I saw Richard Stengel, editor of Time magazine and the interviewer for Long Walk To Freedom, present his latest book this week at the LSE, called Mandela’s Way: Lessons on Life. You can listen to a podcast of the event here.
One thing that particularly struck me was Stengel’s description of how Mandela’s 27 years in prison made him the man he was. A fine example of ‘post-traumatic growth’, and reminiscent of the experience of James Stockdale in the Vietcong’s POW camp, for you neo-Stoics out there.
Prison was his great teacher. It burned away a lot of his character, a lot of the youthful impulsiveness and recklessness, and taught him incredible self-control, because in prison that was all he could control. There was no room for outbursts or self-indulgence or lack of discipline.
I used to ask him, over and over, how prison had changed him. This question annoyed him. He either ignored it, went straight to a policy answer, or denied the question. Finally, one day, he said to me in exasperation, ‘I came out mature’.
By maturity, he meant that he learned to control those more youthful impulses, not that he was no longer stung or hurt or angry. It is not that you always know what to do or how to do it, it is that you are able to tamp down your emotions and anxieties that get in the way of seeing the world as it is. You can see through them, and that will see you through.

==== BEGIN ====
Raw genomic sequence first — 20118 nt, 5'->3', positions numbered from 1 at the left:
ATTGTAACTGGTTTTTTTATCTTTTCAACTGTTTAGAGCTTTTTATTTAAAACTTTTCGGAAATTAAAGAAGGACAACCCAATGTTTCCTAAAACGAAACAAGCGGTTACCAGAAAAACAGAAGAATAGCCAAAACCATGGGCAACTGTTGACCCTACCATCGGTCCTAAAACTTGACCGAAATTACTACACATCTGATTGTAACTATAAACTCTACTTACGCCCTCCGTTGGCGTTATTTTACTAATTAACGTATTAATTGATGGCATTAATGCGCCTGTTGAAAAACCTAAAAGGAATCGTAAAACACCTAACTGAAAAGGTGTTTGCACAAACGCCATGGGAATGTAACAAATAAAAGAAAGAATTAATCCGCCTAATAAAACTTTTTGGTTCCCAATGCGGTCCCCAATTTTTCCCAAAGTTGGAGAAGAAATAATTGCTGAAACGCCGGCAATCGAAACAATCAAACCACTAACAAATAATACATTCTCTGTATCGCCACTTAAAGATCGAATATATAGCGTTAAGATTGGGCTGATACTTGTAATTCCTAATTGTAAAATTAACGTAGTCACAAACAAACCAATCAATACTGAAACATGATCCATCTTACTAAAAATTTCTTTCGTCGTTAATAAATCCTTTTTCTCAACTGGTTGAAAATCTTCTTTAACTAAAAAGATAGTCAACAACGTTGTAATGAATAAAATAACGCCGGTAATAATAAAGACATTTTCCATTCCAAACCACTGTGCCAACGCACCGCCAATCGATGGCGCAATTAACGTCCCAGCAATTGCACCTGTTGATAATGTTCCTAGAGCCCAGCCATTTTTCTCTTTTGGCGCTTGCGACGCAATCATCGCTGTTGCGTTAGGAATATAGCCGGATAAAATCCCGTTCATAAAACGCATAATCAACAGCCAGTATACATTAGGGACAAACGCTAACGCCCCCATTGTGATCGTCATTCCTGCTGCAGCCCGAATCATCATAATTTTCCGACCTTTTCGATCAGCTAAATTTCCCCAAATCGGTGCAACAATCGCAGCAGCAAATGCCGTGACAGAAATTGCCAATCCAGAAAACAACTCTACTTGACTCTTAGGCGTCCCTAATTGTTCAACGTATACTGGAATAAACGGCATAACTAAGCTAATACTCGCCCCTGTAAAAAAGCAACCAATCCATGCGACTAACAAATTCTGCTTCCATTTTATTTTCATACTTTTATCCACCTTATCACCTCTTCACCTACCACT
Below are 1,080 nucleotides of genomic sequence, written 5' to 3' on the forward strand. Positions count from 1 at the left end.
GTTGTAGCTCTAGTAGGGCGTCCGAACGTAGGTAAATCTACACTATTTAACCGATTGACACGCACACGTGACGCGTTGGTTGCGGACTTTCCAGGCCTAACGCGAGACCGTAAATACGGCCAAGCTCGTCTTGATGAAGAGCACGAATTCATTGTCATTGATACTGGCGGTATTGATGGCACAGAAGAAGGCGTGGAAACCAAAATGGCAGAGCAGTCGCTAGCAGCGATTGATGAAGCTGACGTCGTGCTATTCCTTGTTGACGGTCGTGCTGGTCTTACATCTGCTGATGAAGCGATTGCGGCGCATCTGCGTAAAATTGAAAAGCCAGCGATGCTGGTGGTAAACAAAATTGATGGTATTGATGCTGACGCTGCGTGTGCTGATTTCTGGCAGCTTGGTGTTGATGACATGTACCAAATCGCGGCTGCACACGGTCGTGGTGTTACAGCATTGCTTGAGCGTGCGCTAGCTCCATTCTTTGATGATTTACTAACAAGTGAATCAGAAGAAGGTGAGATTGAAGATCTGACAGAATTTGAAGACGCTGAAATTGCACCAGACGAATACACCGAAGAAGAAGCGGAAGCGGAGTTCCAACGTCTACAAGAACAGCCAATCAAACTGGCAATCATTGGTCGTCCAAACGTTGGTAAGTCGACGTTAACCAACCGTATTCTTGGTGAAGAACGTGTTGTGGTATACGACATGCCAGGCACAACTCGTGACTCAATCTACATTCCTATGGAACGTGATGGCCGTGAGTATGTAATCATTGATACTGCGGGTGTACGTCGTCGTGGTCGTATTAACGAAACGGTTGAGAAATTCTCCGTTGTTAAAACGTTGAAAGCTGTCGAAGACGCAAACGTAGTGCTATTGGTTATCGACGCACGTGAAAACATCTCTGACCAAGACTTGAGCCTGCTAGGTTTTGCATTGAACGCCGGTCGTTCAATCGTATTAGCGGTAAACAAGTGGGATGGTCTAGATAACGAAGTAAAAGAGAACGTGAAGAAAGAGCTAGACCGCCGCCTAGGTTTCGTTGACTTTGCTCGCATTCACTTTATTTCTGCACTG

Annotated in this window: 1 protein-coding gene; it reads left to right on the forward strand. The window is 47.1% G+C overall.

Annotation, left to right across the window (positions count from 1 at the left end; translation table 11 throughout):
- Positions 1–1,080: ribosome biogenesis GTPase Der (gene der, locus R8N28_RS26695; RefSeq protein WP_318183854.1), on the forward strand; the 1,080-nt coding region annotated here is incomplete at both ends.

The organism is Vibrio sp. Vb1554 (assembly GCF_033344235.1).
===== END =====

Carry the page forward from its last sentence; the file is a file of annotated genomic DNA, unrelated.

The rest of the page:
Mandela thought Africa needed discipline and self-control, and he wanted to be a guiding light for Africa in his own self-conduct. For example, he was extremely punctual. There’s an expression in Africa, ‘African time’, which means very late and casual about appointments. In some ways, he was trying to rebut that racial stereotype. He would look at his watch and sigh ‘Africa time’ if someone was late for an appointment.
By showing that they could control themselves even in such exasperating and provocative conditions, these great leaders took away the excuse that others used to rule them and their people.
Both Mandela and Stockdale, by the way, were inspired in their incarceration by the very Stoic Victorian poem, Invictus. It goes like this:
Out of the night that covers me,
Black as the pit from pole to pole,
I thank whatever gods may be
For my unconquerable soul.
In the fell clutch of circumstance
I have not winced nor cried aloud.
Under the bludgeonings of chance
My head is bloody, but unbowed.
Beyond this place of wrath and tears
Looms but the Horror of the shade,
And yet the menace of the years
Finds and shall find me unafraid.
It matters not how strait the gate,
How charged with punishments the scroll,
I am the master of my fate:
I am the captain of my soul.